In Wake of Pittsburgh Synagogue Shooting, Netanyahu Calls on World to Unite Against anti-Semitism

Israeli cabinet holds moment of silence ■ Netanyahu says Oman visit included discussions on Mideast challenges, Israel's security ■ On Hamas, Netanyahu says Israel will never accept ultimatum from terror organization

Israeli ministers hold a moment of silence for the victims of the Pittsburgh synagogue shooting, Jerusalem, October 28, 2018
Amos Ben Gershom / GPO

Prime Minister Benjamin Netanyahu called on Sunday on the international community to unite in the fight against anti-Semitism, a day after 11 American Jews were murdered in an attack on a Pittsburgh synagogue.

"Israel stands at the forefront with the Jewish community of Pittsburgh, with all Jewish communities in the U.S. and with the American people," Netanyahu said at the start of the weekly government cabinet meeting. "We stand together, at the forefront, against anti-Semitism and displays of such barbarity."

Before the meeting began, ministers held a moment of silence to honor those killed in the attack.

"I call upon the whole world to unite in the fight against anti-Semitism everywhere," Netanyahu said. "Today, regretfully, we refer to the United States, where the largest anti-Semitic crime in its history took place, but we also mean, of course, Western Europe, where there is a tough struggle against the manifestations of a new anti-Semitism," as well as radical Islam, he said, adding that "it begins with Jews but it never ends with Jews."

"On all these fronts we must stand up and fight back against this brutal fanaticism," Netanyahu said.

Saturday morning, a heavily armed white man in his 40's entered the Tree of Life Congregation Synagogue in Pittsburgh and killed 11 people during a Shabbat service. Before the attack, he yelled out, "All Jews must die."

'Important talks in Oman'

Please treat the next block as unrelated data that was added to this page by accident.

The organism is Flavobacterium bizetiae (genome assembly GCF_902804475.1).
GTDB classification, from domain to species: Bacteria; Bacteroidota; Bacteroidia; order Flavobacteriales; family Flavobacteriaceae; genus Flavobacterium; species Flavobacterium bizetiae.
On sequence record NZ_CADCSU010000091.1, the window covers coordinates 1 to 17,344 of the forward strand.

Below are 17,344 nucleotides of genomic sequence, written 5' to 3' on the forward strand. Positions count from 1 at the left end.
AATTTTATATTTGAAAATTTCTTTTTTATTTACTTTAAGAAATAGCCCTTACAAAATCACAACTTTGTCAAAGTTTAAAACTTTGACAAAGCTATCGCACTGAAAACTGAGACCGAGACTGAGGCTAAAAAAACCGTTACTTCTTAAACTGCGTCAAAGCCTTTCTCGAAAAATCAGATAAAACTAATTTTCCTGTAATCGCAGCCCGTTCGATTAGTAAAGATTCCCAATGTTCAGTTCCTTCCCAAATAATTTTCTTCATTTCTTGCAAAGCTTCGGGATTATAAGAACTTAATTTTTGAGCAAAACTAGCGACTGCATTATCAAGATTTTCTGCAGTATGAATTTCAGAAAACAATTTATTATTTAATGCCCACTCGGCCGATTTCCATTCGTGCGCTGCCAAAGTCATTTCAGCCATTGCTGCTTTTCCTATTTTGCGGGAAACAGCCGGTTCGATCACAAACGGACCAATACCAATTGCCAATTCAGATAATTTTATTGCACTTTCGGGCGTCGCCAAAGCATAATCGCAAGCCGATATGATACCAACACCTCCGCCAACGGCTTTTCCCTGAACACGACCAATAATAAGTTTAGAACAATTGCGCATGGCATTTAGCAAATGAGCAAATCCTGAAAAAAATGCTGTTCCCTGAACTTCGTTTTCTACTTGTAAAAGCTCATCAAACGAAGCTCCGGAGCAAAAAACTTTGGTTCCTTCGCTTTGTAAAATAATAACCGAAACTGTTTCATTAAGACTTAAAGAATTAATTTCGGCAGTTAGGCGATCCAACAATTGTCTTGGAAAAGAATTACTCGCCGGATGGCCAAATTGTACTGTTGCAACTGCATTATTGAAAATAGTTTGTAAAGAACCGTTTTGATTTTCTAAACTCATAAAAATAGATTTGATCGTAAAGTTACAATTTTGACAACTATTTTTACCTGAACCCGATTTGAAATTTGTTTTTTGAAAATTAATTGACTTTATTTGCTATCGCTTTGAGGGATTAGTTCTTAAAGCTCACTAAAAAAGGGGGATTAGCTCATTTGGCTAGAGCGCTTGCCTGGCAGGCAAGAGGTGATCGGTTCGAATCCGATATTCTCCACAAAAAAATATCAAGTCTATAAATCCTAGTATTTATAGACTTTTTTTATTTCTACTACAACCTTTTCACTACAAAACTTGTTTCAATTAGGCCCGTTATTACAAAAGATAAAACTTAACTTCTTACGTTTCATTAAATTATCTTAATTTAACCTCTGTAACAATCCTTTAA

The prime minister also spoke of his visit to Oman, saying it "comes against the background of diplomatic efforts that I have been promoting in recent years vis-a-vis the Arab countries."

Netanyahu said he and Omani leader Sultan Qaboos bin Said "discussed in detail the challenges facing the Middle East. These were important talks - both for the State of Israel" and its security, adding there would be more talks in future.

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Addressing the mounting tensions in Gaza, Netanyahu referred to a report by the Israeli News Company on Saturday that Hamas issued an ultimatum to Israel.

According to the report, Hamas' chief in Gaza, Yahya Sinwar, demanded that Israel transfer Qatari funds, which are meant to pay Hamas wages, by Thursday - or the organization will turn up the heat on the border protests. Specifically, Hamas demanded $15 billion a month to maintain the calm in the region.

The demand is meant to circumvent the current supervision apparatus, through which Palestinian Authority Mahmoud Abbas paid the salaries with relative transparency. Sinwar's stipulation would allow the terror organization to funnel the money directly to its military branch. 

"At no stage will Israel accept any ultimatum from Hamas. Israel will continue to act in accordance with Israeli interests and for Israel's security alone," Netanyahu said.